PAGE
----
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When Marcos Eberlin Was Chased Out of Portugal

David Klinghoffer

Marcos Eberlin’s new book, Foresight: How the Chemistry of Life Reveals Planning and Purpose, is a daring, high-spirited statement from the great Brazilian chemist and member of the Brazilian Academy of Sciences. But daring and high spirits are just what you expect from Dr. Eberlin. 

Our friend Denyse O’Leary reminds me of a wonderful post here by Paul Nelson from a couple of years back. Dr. Nelson describes a conference on intelligent design with himself and Marcos Eberlin as invited speakers. It was scheduled for the University of the Algarve in Portugal. The university bowed to pressure from censors and canceled the conference. It was then rescheduled for another Portuguese university, the University of Porto. That was canceled too. The censors again.

“Tough Kids Don’t Give Up”

As Paul Nelson wrote:

Tough kids don’t give up. If they couldn’t find a Portuguese university to hold the event, they would cross the border to northern Spain, and locate the conference in a commercial setting (i.e., hotel conference room), where breaking an agreement still means something….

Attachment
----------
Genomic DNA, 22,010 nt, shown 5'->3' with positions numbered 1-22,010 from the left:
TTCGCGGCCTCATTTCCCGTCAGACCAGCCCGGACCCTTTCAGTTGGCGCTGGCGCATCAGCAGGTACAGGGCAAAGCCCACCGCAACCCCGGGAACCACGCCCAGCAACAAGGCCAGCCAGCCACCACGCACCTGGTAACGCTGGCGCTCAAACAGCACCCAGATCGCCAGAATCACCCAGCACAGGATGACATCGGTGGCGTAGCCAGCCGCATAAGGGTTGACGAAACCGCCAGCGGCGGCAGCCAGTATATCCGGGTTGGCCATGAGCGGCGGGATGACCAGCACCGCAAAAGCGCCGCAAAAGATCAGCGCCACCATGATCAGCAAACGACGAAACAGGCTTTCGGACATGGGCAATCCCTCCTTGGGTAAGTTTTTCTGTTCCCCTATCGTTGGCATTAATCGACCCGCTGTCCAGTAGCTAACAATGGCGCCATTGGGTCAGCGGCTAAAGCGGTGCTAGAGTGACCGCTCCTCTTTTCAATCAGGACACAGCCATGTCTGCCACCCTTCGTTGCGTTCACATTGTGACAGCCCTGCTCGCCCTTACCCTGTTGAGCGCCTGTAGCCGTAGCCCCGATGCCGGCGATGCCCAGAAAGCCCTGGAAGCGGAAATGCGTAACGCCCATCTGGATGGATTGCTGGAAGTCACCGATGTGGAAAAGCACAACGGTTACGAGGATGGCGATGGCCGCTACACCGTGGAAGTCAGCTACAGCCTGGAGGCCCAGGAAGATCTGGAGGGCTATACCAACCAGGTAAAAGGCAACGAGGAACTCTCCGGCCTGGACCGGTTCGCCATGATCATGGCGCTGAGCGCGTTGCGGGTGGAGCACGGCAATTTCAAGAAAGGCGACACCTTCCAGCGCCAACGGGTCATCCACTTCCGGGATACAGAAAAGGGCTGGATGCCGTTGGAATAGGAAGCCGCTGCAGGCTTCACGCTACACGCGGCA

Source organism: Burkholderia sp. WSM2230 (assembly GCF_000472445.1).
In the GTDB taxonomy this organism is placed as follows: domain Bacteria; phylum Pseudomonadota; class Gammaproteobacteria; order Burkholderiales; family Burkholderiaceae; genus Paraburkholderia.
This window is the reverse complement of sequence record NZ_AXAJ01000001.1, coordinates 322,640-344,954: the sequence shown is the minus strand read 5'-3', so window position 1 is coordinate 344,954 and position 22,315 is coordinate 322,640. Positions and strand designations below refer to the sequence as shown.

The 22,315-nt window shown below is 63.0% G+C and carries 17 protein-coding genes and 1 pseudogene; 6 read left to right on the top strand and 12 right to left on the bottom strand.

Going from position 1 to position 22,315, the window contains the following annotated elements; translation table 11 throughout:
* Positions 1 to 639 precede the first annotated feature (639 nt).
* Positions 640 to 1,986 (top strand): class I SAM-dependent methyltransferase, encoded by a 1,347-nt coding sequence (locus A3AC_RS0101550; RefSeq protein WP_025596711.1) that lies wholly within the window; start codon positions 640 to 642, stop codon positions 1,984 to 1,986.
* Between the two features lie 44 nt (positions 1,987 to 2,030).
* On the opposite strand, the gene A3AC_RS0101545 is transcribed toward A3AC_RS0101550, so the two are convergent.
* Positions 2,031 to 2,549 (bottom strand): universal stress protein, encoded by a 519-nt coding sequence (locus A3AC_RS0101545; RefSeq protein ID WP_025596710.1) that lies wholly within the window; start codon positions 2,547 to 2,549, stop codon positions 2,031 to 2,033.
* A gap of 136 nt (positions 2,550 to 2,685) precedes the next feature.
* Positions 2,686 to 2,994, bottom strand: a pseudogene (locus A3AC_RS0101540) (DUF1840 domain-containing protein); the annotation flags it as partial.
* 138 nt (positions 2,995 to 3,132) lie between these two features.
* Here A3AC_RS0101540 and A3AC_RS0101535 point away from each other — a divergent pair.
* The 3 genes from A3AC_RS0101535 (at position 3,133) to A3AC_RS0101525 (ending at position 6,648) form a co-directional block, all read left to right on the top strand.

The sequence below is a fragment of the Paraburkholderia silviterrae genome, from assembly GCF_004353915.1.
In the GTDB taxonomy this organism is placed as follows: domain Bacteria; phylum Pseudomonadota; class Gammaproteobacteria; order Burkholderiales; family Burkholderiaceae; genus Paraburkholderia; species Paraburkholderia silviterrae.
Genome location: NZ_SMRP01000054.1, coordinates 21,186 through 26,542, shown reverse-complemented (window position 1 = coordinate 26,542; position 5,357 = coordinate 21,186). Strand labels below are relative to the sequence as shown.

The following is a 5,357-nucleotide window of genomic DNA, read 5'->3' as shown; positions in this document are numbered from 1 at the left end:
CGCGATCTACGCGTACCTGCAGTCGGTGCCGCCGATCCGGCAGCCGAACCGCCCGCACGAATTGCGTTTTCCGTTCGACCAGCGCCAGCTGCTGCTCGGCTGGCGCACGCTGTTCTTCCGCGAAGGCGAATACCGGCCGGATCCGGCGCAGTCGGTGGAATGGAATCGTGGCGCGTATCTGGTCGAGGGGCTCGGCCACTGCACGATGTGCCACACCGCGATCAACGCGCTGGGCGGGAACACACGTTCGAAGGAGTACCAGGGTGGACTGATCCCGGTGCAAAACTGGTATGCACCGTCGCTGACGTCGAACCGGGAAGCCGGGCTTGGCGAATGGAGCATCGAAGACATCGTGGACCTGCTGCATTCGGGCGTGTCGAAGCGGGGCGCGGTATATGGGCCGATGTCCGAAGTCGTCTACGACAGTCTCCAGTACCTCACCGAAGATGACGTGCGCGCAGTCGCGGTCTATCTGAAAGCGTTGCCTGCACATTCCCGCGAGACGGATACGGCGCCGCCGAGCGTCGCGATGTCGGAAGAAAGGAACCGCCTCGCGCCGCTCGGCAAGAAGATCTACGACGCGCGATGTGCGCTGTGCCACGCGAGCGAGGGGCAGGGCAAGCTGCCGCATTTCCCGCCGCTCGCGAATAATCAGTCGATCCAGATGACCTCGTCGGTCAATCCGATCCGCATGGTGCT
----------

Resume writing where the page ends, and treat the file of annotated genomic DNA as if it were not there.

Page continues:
I am so proud of the students who climbed into a bus in Faro on Saturday morning, drove to Porto to pick up some friends, then on to León — and then went back again on the same night of the conference. That is an almost 2,000-kilometer round trip.

They had their ID conference. As you can see from the illustration at the top of this post, three separate posters for their event had to be prepared, as it was chased from university to university in Portugal and finally across the border to Spain.

Now we have Dr. Eberlin’s new book, with its endorsements from three Nobel Prize-winning scientists. Ha! The book’s editor, our colleague Jonathan Witt, points out a paragraph from Jonathan Wells’s travelogue piece here about a visit to Brazil, where he was hosted by Marcos. From “Intelligent Design Is Flourishing in Brazil”:

On the way, Marcos and Neddy serenaded us with the Brazilian song “Maluco Beleza,” or “Cool Crazy Man.” They said this is the official theme song of the Brazilian ID movement, because only “malucos belezas” are sufficiently independent-minded to stand up for ID in the face of materialistic orthodoxy. The song had been made famous by the late Brazilian singing star Raul Seixas, and according to Marcos and Neddy he sang it better than they. “I hope so,” I said, and they laughed.

Only a “cool crazy man” is “sufficiently independent-minded to stand up for ID in the face of materialistic orthodoxy.” Indeed! Congratulations to Marcos Eberlin, who should wear the designation, maluco beleza, with pride and pleasure.